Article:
Untethered

CoolStar teases jailbreak untether after achieving arbitrary code execution post-reboot

Untethered jailbreaks are something of a rarity these days, with most modern jailbreaks being either semi-tethered or semi-untethered variants instead. But a teaser by security researcher Linus Henze just one week ago manifested at least some hope that the community could witness one again soon, at least for the likes of iOS & iPadOS 14.5.1 and below.

And speaking of untethered jailbreaks, Odyssey Team lead developer CoolStar announced via the Sileo / Taurine / Odyssey Discord channel Monday evening that they had successfully achieved arbitrary code execution in a native iOS/iPadOS application after conducting a full reboot of the device. This is, of course, the hallmark feature of an untethered jailbreak.

Linus Henze demos untethered jailbreak on iPhone 12 Pro Max with iOS 14.5.1

For the past several years, the overwhelming majority of jailbreaks have been semi-untethered, meaning that you could still use a handset hacked liberated by said tools after a reboot, albeit in a non-jailbroken state.

The lack of untethered jailbreaks — or those that remain fully jailbroken following a reboot — has been a pain point for jailbreakers for as long as anyone can remember. For that reason, a Tweet shared by @LinusHenze Monday afternoon might be of particular interest…

Pangu Team demos working iOS 14 jailbreak at Mosec 2020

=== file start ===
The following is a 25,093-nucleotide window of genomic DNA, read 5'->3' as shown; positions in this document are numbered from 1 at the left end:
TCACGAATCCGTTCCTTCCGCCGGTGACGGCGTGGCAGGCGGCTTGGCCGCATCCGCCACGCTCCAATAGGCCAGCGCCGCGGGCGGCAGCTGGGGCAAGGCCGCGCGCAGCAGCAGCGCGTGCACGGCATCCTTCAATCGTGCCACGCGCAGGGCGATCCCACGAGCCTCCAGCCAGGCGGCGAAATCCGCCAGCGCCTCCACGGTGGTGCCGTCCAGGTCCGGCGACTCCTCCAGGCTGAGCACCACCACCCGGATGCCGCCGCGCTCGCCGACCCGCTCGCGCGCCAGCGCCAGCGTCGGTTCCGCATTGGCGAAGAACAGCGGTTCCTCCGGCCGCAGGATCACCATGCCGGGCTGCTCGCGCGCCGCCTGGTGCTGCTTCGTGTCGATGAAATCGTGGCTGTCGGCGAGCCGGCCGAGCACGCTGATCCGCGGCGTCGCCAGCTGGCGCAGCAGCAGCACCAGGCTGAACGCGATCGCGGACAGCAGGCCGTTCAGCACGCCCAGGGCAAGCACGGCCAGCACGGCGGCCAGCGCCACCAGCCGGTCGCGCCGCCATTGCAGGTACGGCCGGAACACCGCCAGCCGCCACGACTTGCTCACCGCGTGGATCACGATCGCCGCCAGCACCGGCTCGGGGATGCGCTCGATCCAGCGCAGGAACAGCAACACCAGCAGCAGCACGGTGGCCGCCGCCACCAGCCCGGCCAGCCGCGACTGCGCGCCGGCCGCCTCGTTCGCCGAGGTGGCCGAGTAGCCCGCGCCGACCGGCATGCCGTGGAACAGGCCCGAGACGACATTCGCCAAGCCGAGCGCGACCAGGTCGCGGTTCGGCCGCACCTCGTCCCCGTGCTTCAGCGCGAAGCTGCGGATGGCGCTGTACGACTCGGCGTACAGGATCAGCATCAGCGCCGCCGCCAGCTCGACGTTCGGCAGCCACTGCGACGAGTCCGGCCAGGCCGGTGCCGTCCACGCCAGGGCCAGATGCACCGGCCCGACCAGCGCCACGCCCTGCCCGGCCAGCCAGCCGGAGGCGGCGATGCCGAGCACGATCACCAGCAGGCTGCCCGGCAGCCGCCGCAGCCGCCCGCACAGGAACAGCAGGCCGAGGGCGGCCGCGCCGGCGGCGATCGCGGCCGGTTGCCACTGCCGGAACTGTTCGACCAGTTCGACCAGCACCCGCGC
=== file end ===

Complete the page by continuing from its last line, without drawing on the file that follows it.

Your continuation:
Apple’s upcoming iOS & iPadOS 14 software updates aren’t slated to be released until sometime this Fall, but that hasn’t stopped prominent jailbreak community hackers from getting their hands dirty with the developer pre-releases and working their usual magic.

The first example of an iOS 14 jailbreak was shared by the checkra1n team mere days after Apple teased the update at WWDC 2020, but this was expected as checkra1n utilizes a hardware-based bootrom exploit that can’t be patched with a software update. Early this morning, however, the Pangu Team took the stage at Mosec 2020 to demonstrate a working jailbreak of their own on the iOS 14 platform.

Understanding untethered, semi-untethered, semi-tethered, and tethered jailbreaks

If you’ve been poking around in the jailbreak community for as long as I have, then you’ve undoubtedly witnessed a plethora of different jailbreak types. Among the most popular in this community are untethered, semi-untethered, semi-tethered, and tethered, each of which exhibit different attributes that every jailbreaker should be aware of.

We understand that some are new to jailbreaking, but even those who’ve been around as long as I have might have some confusion between the different types. For this reason, we’ve compiled a quick guide to help everyone understand what each of these different jailbreaks are and how they behave.

Jake Blair demos ‘spicy’ untethered jailbreak for iOS 11.x, provides no ETA

While there’s been a lot of news encompassing progress on the iOS 12 jailbreak as of late, that hasn’t hindered third-party iOS 11-centric projects from making historic progress. One of the latest involves an untethered jailbreak for handsets running iOS 11.x.

Indeed, while it might seem too good to be true at first glance, iOS developer Jake Blair Tweeted a demonstration video from YouTube Monday afternoon showcasing his “spicy” untethered jailbreak on what appears to be an unknown iteration of iPad mini:

Hacker demos untethered jailbreak running on iPhone 5 with iOS 10.2.1

The jailbreak community has been anything but quiet lately. We’ve seen things ranging from jailbreaking the new flagship iPhone XS Max, to updating untethered bootrom exploits for the legacy iPhone 3GS, to releasing a new jailbreak tool for firmware 1.1 on the original iPod touch; and now, something else of interest has surfaced.

In a curious video shared by YouTube user doras2 over the weekend, we discern what appears to be a fully-untethered jailbreak running on a 32-bit iPhone 5 handset with iOS 10.2.1 installed on it: